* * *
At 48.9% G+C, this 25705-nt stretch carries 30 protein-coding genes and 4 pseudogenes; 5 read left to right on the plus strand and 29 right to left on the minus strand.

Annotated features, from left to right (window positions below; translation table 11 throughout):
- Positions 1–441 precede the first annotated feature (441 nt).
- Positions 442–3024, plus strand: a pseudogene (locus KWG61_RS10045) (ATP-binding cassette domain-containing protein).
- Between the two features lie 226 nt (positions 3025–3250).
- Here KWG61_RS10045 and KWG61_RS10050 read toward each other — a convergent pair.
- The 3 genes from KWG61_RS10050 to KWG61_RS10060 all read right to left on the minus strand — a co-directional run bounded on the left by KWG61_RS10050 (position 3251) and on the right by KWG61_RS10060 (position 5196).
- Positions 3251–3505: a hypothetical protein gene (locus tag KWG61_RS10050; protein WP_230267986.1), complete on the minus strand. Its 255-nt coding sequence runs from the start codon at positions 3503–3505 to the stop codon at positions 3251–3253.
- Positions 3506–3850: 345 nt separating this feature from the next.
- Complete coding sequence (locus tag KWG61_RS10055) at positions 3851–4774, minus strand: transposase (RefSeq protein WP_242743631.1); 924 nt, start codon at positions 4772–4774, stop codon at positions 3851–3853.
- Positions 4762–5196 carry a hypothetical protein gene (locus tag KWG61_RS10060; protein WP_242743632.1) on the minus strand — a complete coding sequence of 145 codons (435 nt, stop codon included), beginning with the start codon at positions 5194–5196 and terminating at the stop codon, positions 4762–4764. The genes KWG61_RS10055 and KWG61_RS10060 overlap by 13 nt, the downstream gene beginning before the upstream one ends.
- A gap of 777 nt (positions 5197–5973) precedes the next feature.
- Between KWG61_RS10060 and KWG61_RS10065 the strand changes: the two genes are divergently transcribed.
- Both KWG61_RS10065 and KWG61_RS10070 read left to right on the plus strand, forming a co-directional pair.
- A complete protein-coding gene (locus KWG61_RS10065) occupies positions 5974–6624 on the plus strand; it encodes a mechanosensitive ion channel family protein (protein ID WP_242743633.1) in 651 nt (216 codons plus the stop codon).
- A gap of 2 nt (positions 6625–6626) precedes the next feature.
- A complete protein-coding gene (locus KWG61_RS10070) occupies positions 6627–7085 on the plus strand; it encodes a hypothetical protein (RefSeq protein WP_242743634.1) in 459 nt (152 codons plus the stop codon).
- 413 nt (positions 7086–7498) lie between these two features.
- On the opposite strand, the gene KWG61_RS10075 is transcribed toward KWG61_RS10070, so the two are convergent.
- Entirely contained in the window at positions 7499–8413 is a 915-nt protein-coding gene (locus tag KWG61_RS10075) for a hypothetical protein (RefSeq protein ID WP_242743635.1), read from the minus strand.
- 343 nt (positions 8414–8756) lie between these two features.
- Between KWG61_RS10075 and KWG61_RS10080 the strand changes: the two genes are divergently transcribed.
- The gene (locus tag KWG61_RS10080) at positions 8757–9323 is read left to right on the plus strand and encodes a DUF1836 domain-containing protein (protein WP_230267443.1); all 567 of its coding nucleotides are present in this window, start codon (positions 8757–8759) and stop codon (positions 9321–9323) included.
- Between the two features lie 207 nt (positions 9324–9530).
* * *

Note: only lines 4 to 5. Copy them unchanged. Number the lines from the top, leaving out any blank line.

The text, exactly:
- Positions 442–3024, plus strand: a pseudogene (locus KWG61_RS10045) (ATP-binding cassette domain-containing protein).
- Between the two features lie 226 nt (positions 3025–3250).